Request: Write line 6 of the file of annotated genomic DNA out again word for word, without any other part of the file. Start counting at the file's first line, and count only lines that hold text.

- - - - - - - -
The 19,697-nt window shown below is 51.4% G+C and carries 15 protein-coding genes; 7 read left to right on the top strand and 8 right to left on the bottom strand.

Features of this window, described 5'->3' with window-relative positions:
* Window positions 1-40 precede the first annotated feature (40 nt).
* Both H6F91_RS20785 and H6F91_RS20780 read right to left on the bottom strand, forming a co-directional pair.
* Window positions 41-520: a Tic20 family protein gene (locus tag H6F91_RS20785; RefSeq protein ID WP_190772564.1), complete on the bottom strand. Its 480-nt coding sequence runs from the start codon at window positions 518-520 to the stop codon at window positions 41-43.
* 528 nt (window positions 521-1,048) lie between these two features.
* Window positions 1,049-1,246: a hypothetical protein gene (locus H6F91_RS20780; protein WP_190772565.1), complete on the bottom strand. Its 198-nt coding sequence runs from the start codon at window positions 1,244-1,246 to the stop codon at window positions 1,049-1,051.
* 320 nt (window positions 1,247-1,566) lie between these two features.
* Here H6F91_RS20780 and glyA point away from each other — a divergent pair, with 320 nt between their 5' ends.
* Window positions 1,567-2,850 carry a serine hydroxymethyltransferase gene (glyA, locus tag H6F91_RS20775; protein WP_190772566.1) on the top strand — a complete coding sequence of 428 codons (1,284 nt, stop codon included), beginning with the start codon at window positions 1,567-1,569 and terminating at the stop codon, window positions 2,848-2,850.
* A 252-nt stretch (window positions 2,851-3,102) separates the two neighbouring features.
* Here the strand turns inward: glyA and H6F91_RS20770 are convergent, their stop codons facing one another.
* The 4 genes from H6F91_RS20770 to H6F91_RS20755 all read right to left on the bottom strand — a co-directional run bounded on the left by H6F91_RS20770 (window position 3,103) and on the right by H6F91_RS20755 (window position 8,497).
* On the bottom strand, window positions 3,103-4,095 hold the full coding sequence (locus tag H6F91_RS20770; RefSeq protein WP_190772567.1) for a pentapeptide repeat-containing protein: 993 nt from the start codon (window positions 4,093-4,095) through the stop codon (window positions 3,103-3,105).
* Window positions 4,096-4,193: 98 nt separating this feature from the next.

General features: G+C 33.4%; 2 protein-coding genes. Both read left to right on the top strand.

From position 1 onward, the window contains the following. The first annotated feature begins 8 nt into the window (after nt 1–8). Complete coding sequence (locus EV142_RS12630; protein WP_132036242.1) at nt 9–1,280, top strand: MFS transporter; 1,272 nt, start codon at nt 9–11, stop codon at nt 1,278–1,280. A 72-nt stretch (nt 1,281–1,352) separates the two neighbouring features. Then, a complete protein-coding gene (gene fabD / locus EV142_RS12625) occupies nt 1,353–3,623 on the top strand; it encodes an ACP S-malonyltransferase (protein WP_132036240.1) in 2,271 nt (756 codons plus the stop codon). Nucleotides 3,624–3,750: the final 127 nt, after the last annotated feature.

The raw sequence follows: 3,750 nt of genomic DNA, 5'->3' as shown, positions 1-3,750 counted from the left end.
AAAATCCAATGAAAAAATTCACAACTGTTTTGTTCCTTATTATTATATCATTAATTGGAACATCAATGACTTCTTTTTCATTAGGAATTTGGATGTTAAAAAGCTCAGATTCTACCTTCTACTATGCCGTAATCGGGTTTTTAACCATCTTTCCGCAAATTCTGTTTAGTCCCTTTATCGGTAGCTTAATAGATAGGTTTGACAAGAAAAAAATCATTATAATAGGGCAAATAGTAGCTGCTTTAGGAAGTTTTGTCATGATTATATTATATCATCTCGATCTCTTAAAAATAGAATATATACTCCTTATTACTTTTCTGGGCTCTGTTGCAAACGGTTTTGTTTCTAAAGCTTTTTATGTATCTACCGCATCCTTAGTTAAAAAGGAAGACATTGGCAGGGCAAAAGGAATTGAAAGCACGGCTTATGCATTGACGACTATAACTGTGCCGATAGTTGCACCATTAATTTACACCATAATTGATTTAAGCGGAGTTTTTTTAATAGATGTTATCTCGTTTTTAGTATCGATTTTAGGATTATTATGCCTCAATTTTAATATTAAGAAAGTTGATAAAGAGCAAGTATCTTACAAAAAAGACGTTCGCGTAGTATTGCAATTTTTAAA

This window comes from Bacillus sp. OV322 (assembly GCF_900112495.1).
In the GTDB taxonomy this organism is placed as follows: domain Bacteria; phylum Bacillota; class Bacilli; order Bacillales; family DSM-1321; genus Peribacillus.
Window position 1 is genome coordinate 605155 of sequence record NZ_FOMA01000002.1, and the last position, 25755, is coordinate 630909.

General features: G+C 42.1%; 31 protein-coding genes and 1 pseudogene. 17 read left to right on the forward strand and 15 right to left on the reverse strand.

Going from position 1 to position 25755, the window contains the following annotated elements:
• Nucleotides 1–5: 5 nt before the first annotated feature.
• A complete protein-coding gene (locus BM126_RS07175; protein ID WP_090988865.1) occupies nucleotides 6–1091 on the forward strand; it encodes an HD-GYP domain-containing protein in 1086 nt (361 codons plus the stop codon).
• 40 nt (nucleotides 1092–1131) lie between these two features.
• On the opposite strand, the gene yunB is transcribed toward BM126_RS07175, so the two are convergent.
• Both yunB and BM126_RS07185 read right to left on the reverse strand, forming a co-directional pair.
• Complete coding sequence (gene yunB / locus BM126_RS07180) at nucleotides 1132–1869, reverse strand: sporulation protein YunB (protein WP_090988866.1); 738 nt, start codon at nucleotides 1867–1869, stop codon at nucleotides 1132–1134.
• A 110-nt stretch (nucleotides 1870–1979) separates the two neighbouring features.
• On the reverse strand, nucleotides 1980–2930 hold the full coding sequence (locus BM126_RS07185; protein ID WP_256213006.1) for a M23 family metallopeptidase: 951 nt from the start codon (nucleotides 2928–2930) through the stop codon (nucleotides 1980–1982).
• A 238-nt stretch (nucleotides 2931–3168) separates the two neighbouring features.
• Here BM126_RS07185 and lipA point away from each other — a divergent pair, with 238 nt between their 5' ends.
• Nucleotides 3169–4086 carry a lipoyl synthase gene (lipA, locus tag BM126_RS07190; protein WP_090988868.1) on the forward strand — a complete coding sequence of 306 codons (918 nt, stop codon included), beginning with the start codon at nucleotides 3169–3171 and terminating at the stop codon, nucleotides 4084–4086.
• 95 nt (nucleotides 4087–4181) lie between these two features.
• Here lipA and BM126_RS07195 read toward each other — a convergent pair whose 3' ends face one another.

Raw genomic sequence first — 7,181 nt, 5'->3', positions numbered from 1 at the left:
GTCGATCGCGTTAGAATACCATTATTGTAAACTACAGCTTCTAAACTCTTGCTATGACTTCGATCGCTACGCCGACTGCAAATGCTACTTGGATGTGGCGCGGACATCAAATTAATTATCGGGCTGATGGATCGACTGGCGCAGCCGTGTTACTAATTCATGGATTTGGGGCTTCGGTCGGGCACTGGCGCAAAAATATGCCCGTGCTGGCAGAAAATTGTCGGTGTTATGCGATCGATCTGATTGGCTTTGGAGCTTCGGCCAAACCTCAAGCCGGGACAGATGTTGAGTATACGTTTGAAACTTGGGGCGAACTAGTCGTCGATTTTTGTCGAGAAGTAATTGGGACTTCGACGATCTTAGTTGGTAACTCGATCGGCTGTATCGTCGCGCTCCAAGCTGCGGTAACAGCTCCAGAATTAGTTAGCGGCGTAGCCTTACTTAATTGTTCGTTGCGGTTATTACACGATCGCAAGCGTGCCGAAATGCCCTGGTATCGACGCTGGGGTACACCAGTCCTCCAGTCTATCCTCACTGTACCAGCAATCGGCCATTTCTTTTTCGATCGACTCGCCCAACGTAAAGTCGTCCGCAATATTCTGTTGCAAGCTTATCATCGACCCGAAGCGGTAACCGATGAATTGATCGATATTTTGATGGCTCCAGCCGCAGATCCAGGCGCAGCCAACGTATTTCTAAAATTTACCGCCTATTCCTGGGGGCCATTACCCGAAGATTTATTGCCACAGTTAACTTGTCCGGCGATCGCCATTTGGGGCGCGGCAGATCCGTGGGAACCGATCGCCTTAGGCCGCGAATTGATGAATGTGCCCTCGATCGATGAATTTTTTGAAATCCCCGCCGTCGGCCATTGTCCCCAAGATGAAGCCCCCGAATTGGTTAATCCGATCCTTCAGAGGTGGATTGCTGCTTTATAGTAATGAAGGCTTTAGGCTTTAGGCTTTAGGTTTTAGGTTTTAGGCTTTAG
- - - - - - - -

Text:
* 528 nt (window positions 521-1,048) lie between these two features.